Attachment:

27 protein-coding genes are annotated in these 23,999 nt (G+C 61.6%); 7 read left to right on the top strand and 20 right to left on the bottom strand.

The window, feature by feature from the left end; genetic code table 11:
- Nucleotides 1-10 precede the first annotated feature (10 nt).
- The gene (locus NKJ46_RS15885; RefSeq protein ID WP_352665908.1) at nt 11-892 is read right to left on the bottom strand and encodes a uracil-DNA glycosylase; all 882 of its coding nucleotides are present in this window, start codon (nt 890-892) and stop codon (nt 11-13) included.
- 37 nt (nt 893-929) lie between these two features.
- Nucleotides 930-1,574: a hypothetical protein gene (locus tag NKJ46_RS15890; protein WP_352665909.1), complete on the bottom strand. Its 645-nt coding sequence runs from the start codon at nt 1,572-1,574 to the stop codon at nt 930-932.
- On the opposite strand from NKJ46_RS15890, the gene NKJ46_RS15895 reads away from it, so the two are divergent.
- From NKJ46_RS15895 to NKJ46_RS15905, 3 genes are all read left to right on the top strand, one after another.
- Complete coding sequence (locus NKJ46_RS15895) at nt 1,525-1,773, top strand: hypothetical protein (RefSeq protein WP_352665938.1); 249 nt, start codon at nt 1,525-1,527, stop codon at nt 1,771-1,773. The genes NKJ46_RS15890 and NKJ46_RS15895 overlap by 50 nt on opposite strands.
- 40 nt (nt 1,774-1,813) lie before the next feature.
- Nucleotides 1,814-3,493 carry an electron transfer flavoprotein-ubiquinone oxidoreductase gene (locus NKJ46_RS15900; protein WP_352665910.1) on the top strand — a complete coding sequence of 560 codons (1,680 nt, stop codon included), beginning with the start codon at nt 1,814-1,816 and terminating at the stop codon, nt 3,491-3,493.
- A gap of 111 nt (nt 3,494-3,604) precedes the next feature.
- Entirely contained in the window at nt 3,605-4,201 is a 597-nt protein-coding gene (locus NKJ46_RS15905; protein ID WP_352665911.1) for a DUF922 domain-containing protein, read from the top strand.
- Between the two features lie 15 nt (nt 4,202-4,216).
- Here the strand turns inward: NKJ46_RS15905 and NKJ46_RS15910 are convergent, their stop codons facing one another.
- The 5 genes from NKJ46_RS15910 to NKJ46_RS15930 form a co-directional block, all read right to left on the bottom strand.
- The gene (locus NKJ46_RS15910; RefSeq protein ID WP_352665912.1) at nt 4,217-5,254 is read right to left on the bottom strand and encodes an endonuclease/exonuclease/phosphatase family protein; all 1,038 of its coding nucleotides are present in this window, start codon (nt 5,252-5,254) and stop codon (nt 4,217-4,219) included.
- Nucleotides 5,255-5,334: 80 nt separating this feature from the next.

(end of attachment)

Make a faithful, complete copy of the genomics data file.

27 protein-coding genes are annotated in these 23,999 nt (G+C 61.6%); 7 read left to right on the top strand and 20 right to left on the bottom strand.

The window, feature by feature from the left end; genetic code table 11:
- Nucleotides 1-10 precede the first annotated feature (10 nt).
- The gene (locus NKJ46_RS15885; RefSeq protein ID WP_352665908.1) at nt 11-892 is read right to left on the bottom strand and encodes a uracil-DNA glycosylase; all 882 of its coding nucleotides are present in this window, start codon (nt 890-892) and stop codon (nt 11-13) included.
- 37 nt (nt 893-929) lie between these two features.
- Nucleotides 930-1,574: a hypothetical protein gene (locus tag NKJ46_RS15890; protein WP_352665909.1), complete on the bottom strand. Its 645-nt coding sequence runs from the start codon at nt 1,572-1,574 to the stop codon at nt 930-932.
- On the opposite strand from NKJ46_RS15890, the gene NKJ46_RS15895 reads away from it, so the two are divergent.
- From NKJ46_RS15895 to NKJ46_RS15905, 3 genes are all read left to right on the top strand, one after another.
- Complete coding sequence (locus NKJ46_RS15895) at nt 1,525-1,773, top strand: hypothetical protein (RefSeq protein WP_352665938.1); 249 nt, start codon at nt 1,525-1,527, stop codon at nt 1,771-1,773. The genes NKJ46_RS15890 and NKJ46_RS15895 overlap by 50 nt on opposite strands.
- 40 nt (nt 1,774-1,813) lie before the next feature.
- Nucleotides 1,814-3,493 carry an electron transfer flavoprotein-ubiquinone oxidoreductase gene (locus NKJ46_RS15900; protein WP_352665910.1) on the top strand — a complete coding sequence of 560 codons (1,680 nt, stop codon included), beginning with the start codon at nt 1,814-1,816 and terminating at the stop codon, nt 3,491-3,493.
- A gap of 111 nt (nt 3,494-3,604) precedes the next feature.
- Entirely contained in the window at nt 3,605-4,201 is a 597-nt protein-coding gene (locus NKJ46_RS15905; protein ID WP_352665911.1) for a DUF922 domain-containing protein, read from the top strand.
- Between the two features lie 15 nt (nt 4,202-4,216).
- Here the strand turns inward: NKJ46_RS15905 and NKJ46_RS15910 are convergent, their stop codons facing one another.
- The 5 genes from NKJ46_RS15910 to NKJ46_RS15930 form a co-directional block, all read right to left on the bottom strand.
- The gene (locus NKJ46_RS15910; RefSeq protein ID WP_352665912.1) at nt 4,217-5,254 is read right to left on the bottom strand and encodes an endonuclease/exonuclease/phosphatase family protein; all 1,038 of its coding nucleotides are present in this window, start codon (nt 5,252-5,254) and stop codon (nt 4,217-4,219) included.
- Nucleotides 5,255-5,334: 80 nt separating this feature from the next.